In those days Mary set out and went with haste to a Judean town in the hill country, 40where she entered the house of Zechariah and greeted Elizabeth. 41When Elizabeth heard Mary’s greeting, the child leaped in her womb. And Elizabeth was filled with the Holy Spirit 42and exclaimed with a loud cry, “Blessed are you among women, and blessed is the fruit of your womb. 43And why has this happened to me, that the mother of my Lord comes to me? 44For as soon as I heard the sound of your greeting, the child in my womb leaped for joy. 45And blessed is she who believed that there would be a fulfillment of what was spoken to her by the Lord.”
46And Mary said, “My soul magnifies the Lord, 47and my spirit rejoices in God my Savior, 48for he has looked with favor on the lowliness of his servant. Surely, from now on all generations will call me blessed; 49for the Mighty One has done great things for me, and holy is his name. 50His mercy is for those who fear him from generation to generation. 51He has shown strength with his arm; he has scattered the proud in the thoughts of their hearts. 52He has brought down the powerful from their thrones, and lifted up the lowly; 53he has filled the hungry with good things, and sent the rich away empty. 54He has helped his servant Israel, in remembrance of his mercy, 55according to the promise he made to our ancestors, to Abraham and to his descendants forever.” 56And Mary remained with her about three months and then returned to her home.
Translation: In those days, Mary arose (and) went with haste into the hills into a town in Judea, and she entered into the house of Zechariah and embraced Elizabeth. And it happened, just as Elizabeth heard the greeting of Mary, the child in her womb leaped, and Elizabeth was filled with the Holy Spirit. And she exclaimed a loud cry and said, "Blessed are you among women, and blessed is the fruit of your womb. And from where (is) this to me, that the mother of my Lord might come to me? For behold, just as the sound of your greeting happened in my ears, the child in my womb leaped in joy, and blessed is she who trusted that there will be completion of what was spoken to her by the Lord."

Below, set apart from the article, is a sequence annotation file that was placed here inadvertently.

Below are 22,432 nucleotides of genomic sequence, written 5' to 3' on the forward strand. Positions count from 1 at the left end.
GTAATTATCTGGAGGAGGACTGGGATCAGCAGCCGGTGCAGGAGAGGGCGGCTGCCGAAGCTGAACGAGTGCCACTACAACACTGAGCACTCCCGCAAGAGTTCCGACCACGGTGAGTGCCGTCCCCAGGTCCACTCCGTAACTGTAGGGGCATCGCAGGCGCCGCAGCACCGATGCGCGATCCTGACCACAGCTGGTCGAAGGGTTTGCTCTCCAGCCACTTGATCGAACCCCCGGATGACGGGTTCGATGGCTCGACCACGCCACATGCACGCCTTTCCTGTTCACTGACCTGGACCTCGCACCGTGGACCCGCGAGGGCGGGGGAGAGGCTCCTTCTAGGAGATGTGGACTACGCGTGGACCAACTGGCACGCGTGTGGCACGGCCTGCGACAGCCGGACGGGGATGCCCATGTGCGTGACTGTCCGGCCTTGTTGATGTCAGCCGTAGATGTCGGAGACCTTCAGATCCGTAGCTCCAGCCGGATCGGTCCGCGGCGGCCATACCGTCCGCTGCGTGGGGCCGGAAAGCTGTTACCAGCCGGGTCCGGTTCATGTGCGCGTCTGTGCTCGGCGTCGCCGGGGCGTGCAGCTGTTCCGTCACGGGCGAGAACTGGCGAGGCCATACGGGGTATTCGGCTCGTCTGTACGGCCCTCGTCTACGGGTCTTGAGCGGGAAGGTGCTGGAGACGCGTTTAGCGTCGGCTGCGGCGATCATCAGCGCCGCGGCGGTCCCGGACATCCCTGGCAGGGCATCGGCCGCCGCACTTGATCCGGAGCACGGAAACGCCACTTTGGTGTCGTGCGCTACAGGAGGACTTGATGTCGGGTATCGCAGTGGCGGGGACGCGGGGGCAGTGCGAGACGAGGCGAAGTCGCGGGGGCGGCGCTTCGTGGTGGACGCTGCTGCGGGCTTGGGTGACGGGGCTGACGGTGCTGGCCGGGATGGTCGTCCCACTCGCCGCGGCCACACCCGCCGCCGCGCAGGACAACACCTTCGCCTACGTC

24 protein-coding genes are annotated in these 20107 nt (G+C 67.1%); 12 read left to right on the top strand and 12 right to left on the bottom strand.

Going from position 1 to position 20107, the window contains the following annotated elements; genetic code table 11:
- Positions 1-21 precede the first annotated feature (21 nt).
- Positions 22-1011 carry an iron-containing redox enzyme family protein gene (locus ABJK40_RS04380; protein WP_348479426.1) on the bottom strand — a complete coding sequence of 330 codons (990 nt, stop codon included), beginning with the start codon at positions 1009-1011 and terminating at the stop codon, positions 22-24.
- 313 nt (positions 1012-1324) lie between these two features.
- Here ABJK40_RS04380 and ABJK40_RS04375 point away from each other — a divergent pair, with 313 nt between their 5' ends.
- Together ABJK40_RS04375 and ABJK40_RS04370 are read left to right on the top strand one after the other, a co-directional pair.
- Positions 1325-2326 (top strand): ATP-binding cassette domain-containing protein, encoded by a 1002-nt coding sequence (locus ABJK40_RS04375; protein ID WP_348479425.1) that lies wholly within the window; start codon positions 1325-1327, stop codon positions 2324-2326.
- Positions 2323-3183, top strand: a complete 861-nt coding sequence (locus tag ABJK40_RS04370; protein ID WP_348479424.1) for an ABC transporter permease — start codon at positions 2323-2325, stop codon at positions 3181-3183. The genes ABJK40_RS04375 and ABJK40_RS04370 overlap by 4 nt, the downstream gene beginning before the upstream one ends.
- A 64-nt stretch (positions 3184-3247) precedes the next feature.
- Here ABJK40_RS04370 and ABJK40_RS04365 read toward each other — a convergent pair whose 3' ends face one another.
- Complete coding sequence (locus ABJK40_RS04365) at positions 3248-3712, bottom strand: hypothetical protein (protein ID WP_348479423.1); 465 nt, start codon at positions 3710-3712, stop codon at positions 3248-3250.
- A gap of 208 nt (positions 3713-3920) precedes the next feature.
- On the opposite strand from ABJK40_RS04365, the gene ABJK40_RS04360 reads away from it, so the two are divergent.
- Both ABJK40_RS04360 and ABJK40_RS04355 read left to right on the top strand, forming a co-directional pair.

And Mary said, "My life magnifies the Lord, and my spirit rejoices in God my savior, that he has looked upon the humiliation of his servant, for behold, from now on, all generations will bless me, for the Powerful One has done great for me and holy his name, and his mercy (is) into generations and generations, to the ones fearing him. He has done power in his arm. He has scattered the proud ones to the thinking of their hearts. He has destroyed (the) powerful from thrones, and exalted the lowly. He has filled the hungry ones with good, and the rich ones he has sent away empty. He has laid hold of Israel his child, to be remembered with mercy, just as he spoke to our fathers, to Abraham and his seed into the eternal." But Mary remained with her about three months and she returned into her house.